Color coding browser tabs can be a great way to visually organize and differentiate between open tabs. This is especially useful if you often have a lot of tabs open at once for work, research, shopping, or other tasks. Color coding tabs helps you find what you need more quickly and work more efficiently.
So how do you actually color code tabs? The option to color code tabs is built into most major web browsers. Here’s how to do it in Chrome, Firefox, and Safari.
Color Coding Tabs in Chrome
Chrome has included the ability to color code tabs for years. Here’s how to set tab colors in Chrome:
- Right click on the tab you want to color code.
- Select “Color” and choose a color from the dropdown menu.
- The tab background will change to that color.
- Repeat this for other tabs you want to color.
You can choose from eight different colors: grey, red, orange, yellow, green, teal, blue, and purple. While limited, these colors still allow you to distinguish and categorize tabs.
For example, you could color code:
- Work tabs in green
- Shopping tabs in yellow
- Research tabs in blue
- And so on
Chrome also lets you color code Tab Groups, which allows you to better organize many open tabs. Just right click on a Tab Group and select “Tab Group Color” to choose a color.
Color Coding Tabs in Firefox
Firefox also makes it easy to set tab colors. Here’s how:
- Right click on the tab you want to color.
- Select “Change Tab Color” and pick a color.
- The tab background will change to that color.
- Repeat for other tabs you want to color.
Firefox provides more color options than Chrome, with over 20 tab colors to choose from. You can select standard colors like red, green, and blue. Or choose from color wheel options for more specific shades.
With more colors, you can color code tabs in Firefox with greater specificity. For example:
- Primary research sources in navy blue
- Secondary sources in light blue
- Reviews for product 1 in orange
- Reviews for product 2 in salmon
Color Coding Tabs in Safari
Safari also allows you to set tab colors, though the process is a bit different than Chrome and Firefox.
Here’s how to color code tabs in Safari:
- Go to Safari > Preferences > Tabs.
- Check the box next to “Enable Per-Website Tab Colors.”
- Close Preferences.
- Now reload any open tabs. Each website should have its own colored tab.
With this setting enabled, Safari will automatically assign a color to each website you visit based on the domain. This color will persist whenever you revisit that site in a new tab.
For frequently visited sites like work tools or email, this can help you quickly identify tabs. But you don’t have direct control over the colors Safari picks.
Customizing Tab Colors
If you want more control over tab colors than the built-in browser options provide, you can use browser extensions.
Here are some top options:
- Tab Color Changer – A Chrome extension that lets you set custom colors for tabs using a color picker.
- Tab Color Customizer – A Firefox extension that provides a color wheel for choosing any tab hue.
- TabTastic – A Safari extension that allows you to manually select a color for each tab.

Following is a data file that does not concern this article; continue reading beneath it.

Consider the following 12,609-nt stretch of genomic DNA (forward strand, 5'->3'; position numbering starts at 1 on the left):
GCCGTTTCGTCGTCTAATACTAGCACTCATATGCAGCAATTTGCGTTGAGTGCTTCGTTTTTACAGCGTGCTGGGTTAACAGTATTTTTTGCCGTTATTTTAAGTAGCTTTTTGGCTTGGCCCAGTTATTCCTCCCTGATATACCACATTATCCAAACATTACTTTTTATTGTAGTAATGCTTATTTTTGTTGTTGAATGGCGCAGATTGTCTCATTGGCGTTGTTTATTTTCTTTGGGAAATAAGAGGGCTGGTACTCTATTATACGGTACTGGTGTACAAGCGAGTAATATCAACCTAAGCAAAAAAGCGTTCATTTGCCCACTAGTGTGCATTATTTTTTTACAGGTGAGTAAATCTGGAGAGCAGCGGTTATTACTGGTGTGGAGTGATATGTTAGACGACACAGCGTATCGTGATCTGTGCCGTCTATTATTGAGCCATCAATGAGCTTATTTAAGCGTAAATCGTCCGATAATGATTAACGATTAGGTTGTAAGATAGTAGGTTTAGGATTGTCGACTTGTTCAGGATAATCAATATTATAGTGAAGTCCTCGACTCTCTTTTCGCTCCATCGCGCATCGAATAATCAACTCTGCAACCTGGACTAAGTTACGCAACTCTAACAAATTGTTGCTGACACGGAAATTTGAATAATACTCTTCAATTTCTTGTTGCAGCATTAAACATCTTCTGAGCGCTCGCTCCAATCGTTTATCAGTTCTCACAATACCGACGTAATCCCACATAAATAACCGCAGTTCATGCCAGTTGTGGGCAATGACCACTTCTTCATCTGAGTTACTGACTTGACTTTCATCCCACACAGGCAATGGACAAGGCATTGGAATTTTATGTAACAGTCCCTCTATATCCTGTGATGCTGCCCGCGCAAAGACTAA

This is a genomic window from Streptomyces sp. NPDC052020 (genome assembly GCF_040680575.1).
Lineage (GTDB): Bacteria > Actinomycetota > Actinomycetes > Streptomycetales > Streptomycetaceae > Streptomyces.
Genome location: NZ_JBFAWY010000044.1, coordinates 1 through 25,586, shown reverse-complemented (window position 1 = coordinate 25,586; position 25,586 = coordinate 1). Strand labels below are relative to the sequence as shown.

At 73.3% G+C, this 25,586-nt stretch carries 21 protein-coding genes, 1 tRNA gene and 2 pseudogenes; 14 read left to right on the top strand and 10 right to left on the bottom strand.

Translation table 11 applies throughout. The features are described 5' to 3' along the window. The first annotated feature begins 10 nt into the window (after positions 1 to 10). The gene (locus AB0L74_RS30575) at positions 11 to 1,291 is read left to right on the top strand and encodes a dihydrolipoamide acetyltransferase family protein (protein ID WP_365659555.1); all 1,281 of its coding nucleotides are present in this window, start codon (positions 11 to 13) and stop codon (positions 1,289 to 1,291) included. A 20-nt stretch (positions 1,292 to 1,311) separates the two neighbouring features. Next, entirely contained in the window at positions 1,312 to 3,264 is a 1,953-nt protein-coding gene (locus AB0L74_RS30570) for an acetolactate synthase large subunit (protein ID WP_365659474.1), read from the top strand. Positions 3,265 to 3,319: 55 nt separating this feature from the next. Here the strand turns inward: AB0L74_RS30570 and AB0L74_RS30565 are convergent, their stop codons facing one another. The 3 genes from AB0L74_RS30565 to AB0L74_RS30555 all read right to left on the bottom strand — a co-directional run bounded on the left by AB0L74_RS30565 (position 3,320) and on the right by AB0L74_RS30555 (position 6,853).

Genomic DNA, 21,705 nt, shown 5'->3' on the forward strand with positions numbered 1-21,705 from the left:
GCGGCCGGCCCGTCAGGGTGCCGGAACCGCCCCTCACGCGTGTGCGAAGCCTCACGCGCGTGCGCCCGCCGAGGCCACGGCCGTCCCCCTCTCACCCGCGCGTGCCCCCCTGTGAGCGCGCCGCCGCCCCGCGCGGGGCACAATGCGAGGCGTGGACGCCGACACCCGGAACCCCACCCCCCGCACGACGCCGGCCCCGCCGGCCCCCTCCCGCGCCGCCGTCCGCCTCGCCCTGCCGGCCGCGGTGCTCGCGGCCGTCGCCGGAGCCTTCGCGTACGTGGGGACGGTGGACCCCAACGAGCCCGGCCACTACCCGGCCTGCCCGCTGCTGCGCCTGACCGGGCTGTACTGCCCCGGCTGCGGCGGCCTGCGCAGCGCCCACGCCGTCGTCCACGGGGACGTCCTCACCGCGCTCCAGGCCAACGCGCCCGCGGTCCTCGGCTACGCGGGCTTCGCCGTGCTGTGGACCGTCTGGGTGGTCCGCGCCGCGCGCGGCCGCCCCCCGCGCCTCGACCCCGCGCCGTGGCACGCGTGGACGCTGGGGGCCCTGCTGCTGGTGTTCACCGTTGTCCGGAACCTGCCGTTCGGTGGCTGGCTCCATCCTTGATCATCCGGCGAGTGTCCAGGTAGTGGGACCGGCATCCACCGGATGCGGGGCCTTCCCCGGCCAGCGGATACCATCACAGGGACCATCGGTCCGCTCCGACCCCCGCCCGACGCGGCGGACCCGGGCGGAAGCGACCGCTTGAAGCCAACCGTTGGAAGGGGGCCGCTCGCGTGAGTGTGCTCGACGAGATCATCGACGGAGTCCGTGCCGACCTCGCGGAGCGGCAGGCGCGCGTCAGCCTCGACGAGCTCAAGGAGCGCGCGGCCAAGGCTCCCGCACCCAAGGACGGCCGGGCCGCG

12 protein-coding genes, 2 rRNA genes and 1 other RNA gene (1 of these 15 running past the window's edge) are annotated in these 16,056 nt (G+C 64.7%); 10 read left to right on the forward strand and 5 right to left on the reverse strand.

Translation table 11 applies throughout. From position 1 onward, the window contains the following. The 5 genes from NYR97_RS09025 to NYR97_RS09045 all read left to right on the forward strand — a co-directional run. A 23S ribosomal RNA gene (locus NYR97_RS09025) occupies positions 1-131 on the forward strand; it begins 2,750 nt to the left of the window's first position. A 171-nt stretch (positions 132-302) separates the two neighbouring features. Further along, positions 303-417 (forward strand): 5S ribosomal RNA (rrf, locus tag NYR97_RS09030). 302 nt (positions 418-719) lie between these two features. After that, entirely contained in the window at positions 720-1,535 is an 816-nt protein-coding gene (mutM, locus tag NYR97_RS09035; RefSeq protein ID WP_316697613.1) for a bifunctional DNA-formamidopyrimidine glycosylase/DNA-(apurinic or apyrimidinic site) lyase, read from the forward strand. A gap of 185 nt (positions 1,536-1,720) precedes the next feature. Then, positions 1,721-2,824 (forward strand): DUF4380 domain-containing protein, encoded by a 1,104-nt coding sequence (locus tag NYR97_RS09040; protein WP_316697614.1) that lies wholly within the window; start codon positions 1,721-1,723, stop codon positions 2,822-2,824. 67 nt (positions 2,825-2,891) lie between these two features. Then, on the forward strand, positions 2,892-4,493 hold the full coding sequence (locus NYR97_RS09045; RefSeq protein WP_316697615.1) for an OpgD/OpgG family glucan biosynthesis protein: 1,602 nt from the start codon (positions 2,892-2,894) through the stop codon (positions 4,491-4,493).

These extensions provide unlimited color choices for your tabs. That makes it easy to pick colors that suit your visual preferences.
Some things to consider when selecting custom tab colors:
- Pick distinct colors to make tabs easy to distinguish
- Use a consistent system (e.g. blue for work, red for urgent, etc.)
- Check that colors provide enough contrast with tab text
- Test how colors look against different website backgrounds
With strategic use of color coding, these extensions can help you wrangle tab overload and stay on top of your browsing.
Most other browsers also give you some option to color code tabs:
- Microsoft Edge – Lets you pick from a set of preset colors.
- Vivaldi – Choose tab colors by clicking a color wheel icon.
- Opera – Provides a default set of color options to toggle between.
- Brave – Uses a dropdown menu to pick different colors.
Check your browser’s settings or research extensions if you don’t see a native tab coloring feature.
Should You Color Code Your Tabs?
Color coding tabs can be helpful, but also has some downsides to consider:
- Faster visual scanning to find the right tab
- Easier to track different types of tasks
- Less mental strain when you have many tabs open
- Quick identification of priority or urgent tabs
- Time consuming to set tab colors manually
- Difficult to keep color scheme consistent
- Too much color can feel visually busy
- Won’t help if you still keep too many tabs open
Here are some best practices if you do use tab coloring:
- Only use a few distinct colors
- Be consistent with what each color means
- Re-evaluate your color scheme periodically
- Make sure colors have enough contrast
Used strategically, colored tabs can be a handy visual aid. But good tab hygiene still requires actually closing tabs you don’t need.
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Color coding browser tabs can help you visually distinguish and organize tabs – especially if you regularly have many open at once. Most major browsers provide some built-in options for colored tabs. But third party extensions offer more customization if you want more control over tab colors.
Set your tab colors thoughtfully using distinct hues and a consistent system. Periodically review your color scheme as your needs change. Used strategically, colored tabs can aid your productivity and focus. But be careful not to go overboard with colors. And make sure you still practice good tab hygiene by closing tabs you don’t need.